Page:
Today, frost-wedging—when snow and ice melt seeps into fractures in rocks—is a more important erosion factor than flowing water. When it re-freezes, it expands and cracks surrounding rocks; thin walls called “fins” break away. Frost-wedging further enlarges cracks in the fins, creating holes or windows. 

Eventually the top may collapse, leaving a column. Rain continues to sculpt these limestone pillars into spires called hoodoos, formations for which Bryce is famous. As time goes by, new hoodoos emerge while others become reduced to lumps of clay. 

Knowing how the enormous forces of nature created Bryce Canyon can help visitors appreciate its unique beauty, but a geology lesson isn’t necessary to enjoy the gorgeous multi-colored sandstone canyons, windows, and hoodoos.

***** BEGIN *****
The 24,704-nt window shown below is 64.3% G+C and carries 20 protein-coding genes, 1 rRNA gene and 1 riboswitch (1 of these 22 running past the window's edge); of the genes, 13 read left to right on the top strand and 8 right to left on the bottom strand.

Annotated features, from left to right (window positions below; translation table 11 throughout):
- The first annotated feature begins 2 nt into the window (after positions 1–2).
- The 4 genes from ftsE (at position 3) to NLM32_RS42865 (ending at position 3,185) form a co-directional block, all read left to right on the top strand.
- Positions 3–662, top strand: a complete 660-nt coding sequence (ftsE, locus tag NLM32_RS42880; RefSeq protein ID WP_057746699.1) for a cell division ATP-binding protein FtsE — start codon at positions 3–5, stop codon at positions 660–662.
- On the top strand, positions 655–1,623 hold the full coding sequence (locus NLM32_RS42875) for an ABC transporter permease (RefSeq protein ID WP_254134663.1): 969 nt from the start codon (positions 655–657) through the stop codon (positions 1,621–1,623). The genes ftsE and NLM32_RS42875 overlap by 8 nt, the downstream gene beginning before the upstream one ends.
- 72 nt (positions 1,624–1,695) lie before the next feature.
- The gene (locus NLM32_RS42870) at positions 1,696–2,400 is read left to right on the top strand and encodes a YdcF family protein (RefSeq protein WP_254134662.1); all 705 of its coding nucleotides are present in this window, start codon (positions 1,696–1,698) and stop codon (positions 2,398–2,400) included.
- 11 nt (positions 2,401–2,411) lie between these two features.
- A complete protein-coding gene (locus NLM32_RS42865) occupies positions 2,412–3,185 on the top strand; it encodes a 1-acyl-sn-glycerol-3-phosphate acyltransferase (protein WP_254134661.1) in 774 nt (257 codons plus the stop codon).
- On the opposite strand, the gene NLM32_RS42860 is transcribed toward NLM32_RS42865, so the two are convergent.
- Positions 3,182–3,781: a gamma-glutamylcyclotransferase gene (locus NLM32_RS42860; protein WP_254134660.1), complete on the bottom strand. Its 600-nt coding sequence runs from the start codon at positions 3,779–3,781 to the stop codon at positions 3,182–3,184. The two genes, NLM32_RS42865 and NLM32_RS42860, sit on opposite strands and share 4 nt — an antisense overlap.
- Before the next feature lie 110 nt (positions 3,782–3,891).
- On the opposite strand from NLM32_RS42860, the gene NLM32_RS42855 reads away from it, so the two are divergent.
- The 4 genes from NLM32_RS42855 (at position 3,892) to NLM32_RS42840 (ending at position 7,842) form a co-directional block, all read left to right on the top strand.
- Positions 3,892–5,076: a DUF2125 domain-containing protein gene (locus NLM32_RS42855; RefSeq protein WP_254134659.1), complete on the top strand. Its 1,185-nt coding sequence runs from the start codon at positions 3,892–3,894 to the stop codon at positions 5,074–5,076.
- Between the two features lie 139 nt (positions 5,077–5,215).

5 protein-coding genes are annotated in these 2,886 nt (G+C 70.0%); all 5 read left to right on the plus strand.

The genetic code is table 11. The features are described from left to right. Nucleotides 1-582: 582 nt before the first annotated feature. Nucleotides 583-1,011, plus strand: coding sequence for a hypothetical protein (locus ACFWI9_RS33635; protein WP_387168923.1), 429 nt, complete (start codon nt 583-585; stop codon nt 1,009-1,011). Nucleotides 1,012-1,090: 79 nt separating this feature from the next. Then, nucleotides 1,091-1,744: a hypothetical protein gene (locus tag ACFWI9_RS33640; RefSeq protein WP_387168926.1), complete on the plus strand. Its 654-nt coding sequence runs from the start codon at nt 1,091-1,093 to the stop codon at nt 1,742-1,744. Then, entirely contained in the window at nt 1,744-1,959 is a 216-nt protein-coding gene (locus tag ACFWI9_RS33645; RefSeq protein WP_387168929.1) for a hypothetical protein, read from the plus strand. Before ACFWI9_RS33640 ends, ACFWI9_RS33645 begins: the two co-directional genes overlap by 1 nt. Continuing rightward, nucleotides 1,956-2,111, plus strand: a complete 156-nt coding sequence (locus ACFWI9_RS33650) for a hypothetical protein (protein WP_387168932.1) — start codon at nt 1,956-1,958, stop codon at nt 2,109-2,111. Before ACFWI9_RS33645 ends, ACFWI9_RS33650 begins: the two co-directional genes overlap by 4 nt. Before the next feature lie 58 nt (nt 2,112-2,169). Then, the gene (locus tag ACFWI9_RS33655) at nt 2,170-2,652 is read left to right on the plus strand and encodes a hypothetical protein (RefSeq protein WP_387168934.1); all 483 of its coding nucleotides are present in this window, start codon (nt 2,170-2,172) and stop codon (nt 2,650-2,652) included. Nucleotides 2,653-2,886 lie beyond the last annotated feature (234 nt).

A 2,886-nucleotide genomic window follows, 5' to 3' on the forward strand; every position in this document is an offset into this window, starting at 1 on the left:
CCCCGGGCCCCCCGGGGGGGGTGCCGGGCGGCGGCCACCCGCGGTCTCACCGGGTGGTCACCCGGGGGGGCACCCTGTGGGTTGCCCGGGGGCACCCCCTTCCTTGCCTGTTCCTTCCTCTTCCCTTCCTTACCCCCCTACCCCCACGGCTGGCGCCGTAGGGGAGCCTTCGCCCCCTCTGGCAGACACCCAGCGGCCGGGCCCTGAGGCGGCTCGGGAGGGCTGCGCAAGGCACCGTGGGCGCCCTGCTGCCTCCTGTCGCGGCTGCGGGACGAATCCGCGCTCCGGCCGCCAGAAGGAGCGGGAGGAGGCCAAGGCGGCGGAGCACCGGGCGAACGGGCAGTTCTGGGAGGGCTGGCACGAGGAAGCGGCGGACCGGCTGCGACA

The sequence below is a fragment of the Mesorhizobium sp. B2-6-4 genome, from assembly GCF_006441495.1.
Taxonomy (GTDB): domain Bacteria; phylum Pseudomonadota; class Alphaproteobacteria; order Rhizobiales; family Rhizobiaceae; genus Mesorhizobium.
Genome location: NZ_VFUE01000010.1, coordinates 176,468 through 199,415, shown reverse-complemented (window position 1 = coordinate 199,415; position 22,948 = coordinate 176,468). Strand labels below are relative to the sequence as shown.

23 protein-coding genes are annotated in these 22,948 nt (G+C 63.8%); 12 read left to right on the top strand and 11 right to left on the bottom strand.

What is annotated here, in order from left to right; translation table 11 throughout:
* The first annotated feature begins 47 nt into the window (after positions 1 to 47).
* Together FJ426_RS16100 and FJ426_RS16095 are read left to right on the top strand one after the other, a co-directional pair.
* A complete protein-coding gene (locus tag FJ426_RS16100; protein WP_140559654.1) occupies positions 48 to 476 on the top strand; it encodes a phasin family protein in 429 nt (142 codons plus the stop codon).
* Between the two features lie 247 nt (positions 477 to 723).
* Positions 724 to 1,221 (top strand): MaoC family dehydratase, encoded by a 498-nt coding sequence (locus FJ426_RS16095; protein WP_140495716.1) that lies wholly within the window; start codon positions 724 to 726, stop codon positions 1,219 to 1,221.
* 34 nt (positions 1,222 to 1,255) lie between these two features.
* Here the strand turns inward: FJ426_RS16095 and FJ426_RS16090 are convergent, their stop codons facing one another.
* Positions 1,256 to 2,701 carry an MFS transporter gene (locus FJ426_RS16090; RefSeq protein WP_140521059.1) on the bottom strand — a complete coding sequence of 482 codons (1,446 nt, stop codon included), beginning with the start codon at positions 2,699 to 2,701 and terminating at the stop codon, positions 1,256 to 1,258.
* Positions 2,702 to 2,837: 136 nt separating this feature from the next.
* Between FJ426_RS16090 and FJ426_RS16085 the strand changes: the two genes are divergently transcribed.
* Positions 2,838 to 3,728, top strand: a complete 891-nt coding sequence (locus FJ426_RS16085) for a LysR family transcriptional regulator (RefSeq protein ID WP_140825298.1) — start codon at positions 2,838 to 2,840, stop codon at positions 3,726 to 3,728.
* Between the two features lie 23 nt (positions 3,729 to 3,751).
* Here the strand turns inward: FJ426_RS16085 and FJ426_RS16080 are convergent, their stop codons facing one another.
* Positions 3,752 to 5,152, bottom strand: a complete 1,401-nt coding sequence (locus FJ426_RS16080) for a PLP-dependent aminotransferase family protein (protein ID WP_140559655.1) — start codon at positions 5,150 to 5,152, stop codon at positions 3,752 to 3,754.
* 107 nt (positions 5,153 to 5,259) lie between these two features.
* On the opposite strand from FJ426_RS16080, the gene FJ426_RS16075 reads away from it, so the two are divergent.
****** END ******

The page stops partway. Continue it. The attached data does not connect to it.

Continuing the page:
We left Zion National Park and drove just two hours to Bryce. Our first stop was at the Visitor Center for an overview of the park. At Zion, you look up to view imposing rock formations; at Bryce you look down into the canyons.

From the Visitor Center we set out to drive the 18-mile paved road, stopping at noted overlooks along the way. During the summer, a free shuttle follows the plateau rim with stops at popular sites. More than 65 miles of hiking trails, most starting from overlooks, take visitors down into the canyon for a closer look at hoodoos.